I have been friends with Pim Techamuanvivit on Facebook for years, so I had a feeling that on a recent trip to visit family in the Bay Area I’d wind up at her one-star Michelin restaurant Kin Khao in San Francisco.
I had a rather sizable lunch at Cambodian spot Nyum Bai in Oakland, when fellow food nerd Yamini Eats, a recent S.F. transplant, told me I needed to have a second solo meal at her favorite Thai spot, Kin Khao.
“You should go,” she said spurring me on when I groused that they closed for lunch at 2 p.m. Soon enough though I was on the BART and even sent Chef Pim a note that I might be stopping in. Truth be told I was feeling the need for a long walk and the restaurant was a little too close to the BART to fit that in.
Nevertheless I bit the Thai birdseye chili and made my way over to the restaurant in the Parc 55 Hotel to find it still hopping at 1:30 p.m. Soon I was seated at a communal table perusing Kin Khao’s menu and eying the chicken wings in front of the couple next to me. “They’re really hot,” the dude said of the trio of meaty flappers that the menu dubbed “Pretty Hot Wings.” Moments after that Chef Pim herself stopped by to say hello. (more…)
Fare from Tibet, Xinjiang, and Thailand make it the most diverse food court in New York City’s most diverse borough.
Like many of my fellow Queens food nerds I’ve been eagerly awaiting the opening of HK Food Court in Elmhurst. It’s been in the works for so long, that I didn’t think it was going to happen especially since the owner also operates a less than stellar food court in the basement of Hong Kong Supermarket in downtown Flushing.
Then last Saturday my buddy Ron and I poked our heads in to see almost all the booths set up. “Come back Monday,” a worker told us. So I came back. In fact I’ve been back four times so far. You might expect to find HK food, but the name refers to the fact that the culinary wonderland is built on the former site of Hong Kong Supermarket’s Elmhurst location.
The Chinese name “xiang gang mei chi cheng,” actually translates to “Hong Kong Gourmet Food Court.” Even thought it’s not even fully occupied I haven’t been this excited about a food court since I took Fuchsia Dunlop to Golden Shopping Mall. “It’s one thing to have to go to Main and Roosie for something like this, but to have this around the way is amazing,” I overheard someone say to their tablemate. Indeed! Here’s a look at what I’ve eaten so far.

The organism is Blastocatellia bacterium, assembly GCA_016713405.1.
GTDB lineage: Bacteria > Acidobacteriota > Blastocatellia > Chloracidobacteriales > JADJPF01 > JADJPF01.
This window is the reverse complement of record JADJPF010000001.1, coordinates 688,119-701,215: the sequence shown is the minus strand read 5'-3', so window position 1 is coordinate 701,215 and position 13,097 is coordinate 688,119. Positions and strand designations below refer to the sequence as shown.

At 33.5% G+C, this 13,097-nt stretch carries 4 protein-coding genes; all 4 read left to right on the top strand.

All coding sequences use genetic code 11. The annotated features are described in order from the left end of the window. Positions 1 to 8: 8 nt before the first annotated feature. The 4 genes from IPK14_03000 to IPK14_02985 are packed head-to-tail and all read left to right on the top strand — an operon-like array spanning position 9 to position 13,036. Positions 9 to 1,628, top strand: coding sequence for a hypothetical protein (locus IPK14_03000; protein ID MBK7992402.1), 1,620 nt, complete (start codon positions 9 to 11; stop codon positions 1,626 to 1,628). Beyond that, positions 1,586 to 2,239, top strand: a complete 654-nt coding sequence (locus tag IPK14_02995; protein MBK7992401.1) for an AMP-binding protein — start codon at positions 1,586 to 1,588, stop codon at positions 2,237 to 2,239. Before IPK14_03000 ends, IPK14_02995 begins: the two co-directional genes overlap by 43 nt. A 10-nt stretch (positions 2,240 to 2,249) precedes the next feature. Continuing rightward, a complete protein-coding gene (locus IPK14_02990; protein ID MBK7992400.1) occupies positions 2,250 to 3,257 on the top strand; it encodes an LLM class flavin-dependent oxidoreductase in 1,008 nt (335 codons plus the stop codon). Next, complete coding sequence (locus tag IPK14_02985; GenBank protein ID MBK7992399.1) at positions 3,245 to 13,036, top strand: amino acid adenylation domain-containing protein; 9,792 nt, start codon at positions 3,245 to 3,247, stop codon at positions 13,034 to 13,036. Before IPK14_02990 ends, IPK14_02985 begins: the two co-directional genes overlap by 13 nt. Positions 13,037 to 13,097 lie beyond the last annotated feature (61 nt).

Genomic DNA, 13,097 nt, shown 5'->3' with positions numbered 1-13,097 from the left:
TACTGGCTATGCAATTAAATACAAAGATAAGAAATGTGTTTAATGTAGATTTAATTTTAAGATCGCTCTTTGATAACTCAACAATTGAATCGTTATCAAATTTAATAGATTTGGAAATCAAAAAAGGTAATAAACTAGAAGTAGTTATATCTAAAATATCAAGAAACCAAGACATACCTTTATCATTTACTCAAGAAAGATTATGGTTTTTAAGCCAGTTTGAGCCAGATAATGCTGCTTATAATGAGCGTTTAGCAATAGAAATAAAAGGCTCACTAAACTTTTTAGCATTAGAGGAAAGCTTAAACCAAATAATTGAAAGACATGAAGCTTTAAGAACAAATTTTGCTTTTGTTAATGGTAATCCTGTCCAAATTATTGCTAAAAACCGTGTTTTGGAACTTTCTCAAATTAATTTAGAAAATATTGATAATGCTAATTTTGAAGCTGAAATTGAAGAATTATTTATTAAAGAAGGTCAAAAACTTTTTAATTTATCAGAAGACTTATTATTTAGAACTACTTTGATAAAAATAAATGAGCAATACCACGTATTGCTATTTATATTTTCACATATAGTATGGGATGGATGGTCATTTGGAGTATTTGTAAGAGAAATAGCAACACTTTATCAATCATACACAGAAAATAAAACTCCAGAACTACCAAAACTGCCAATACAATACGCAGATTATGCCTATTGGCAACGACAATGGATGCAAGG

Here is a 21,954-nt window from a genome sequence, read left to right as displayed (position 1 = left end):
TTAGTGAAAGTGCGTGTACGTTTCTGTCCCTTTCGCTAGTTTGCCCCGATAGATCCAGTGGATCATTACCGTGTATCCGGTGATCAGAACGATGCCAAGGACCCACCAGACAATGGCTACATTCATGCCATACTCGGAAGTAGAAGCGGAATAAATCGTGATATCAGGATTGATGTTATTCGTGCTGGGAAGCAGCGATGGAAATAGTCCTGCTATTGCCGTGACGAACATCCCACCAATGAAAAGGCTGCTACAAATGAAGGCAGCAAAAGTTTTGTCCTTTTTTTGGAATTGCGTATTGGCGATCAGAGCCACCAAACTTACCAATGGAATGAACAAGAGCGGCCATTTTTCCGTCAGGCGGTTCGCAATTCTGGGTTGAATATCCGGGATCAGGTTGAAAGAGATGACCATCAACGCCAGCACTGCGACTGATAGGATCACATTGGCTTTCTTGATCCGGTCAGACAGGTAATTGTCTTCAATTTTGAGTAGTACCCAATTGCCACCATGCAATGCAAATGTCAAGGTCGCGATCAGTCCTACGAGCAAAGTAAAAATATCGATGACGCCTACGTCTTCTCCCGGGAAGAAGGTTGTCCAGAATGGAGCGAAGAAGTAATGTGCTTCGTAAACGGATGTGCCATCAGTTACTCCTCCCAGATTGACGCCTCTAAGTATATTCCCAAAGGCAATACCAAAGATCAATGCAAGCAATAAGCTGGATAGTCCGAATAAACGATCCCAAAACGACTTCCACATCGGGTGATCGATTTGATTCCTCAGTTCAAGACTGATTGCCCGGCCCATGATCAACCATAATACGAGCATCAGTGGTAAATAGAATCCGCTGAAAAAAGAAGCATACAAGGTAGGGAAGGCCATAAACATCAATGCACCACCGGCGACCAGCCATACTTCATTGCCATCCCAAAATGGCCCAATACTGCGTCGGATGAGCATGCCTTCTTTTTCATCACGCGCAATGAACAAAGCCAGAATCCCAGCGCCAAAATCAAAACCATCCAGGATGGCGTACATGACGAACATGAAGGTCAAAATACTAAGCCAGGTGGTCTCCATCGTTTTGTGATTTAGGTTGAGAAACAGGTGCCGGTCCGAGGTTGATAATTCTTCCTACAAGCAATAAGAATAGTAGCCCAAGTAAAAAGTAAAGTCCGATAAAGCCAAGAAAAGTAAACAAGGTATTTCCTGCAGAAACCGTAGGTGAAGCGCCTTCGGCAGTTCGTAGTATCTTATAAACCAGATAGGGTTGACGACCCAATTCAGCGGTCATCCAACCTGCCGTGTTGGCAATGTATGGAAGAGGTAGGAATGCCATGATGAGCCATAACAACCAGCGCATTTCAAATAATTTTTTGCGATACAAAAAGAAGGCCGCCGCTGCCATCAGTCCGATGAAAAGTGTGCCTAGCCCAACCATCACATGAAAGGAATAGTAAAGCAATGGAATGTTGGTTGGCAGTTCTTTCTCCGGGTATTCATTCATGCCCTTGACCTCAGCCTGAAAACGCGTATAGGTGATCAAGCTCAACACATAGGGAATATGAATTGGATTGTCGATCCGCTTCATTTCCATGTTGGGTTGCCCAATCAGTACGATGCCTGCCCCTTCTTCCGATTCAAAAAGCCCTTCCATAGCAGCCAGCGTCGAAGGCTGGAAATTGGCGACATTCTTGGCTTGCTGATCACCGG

Lamb ‘polo’ by way of China’s Xinjiang Autonomous region and Elmhurst.
Xinjiang House (No. 17) sits between one of the food court’s numerous Thai vendors and the sole Vietnamese outfit. It specializes in fare from China’s Xinjiang autonomous region. The Chinese name “Hui Wei Xinjiang” translates to “Xinjiang Muslim taste,” and the bill of fare features plenty of lamb. I tried a lovely Xinjiang lamb pilaf ($7.99), or polo as as the gent behind the counter called it. The fat grains of rice were shot through with fatty chunks of lamb, raisins, and barberries and just enough carrot for sweetness. Next time, I’m getting the spicy lamb feet ($15.99).
On the day I tried Xinjiang House I took a peek at Khao Ka Moo NYC, a Thai pork specialist to the left. A burnished pork shank redolent of five spice and other aromatics sat luxuriating in a steam table with eggs and greens. I was already full, but plotting my return.
It’s that time of year again when more than 50 of Queens’ best restaurants, makers of sweet treats, and brewers of fine libations converge upon the New York Hall of Science for the annual Queens Taste. The gala tasting, which takes place Tuesday night, May 7 from 6 p.m. to 9 p.m., features an international roster of cuisine from all over the borough. Astoria and India will be represented by Kurry Qulture while Flushing and Taiwan will be take part as OK Canaan serves up that country’s treats. Old school confections will be provided by Jamaica’s very own Schmidt’s Candy and pub grub will be served up Neir’s Tavern of Woodhaven, a watering hole that dates back to the 1800s.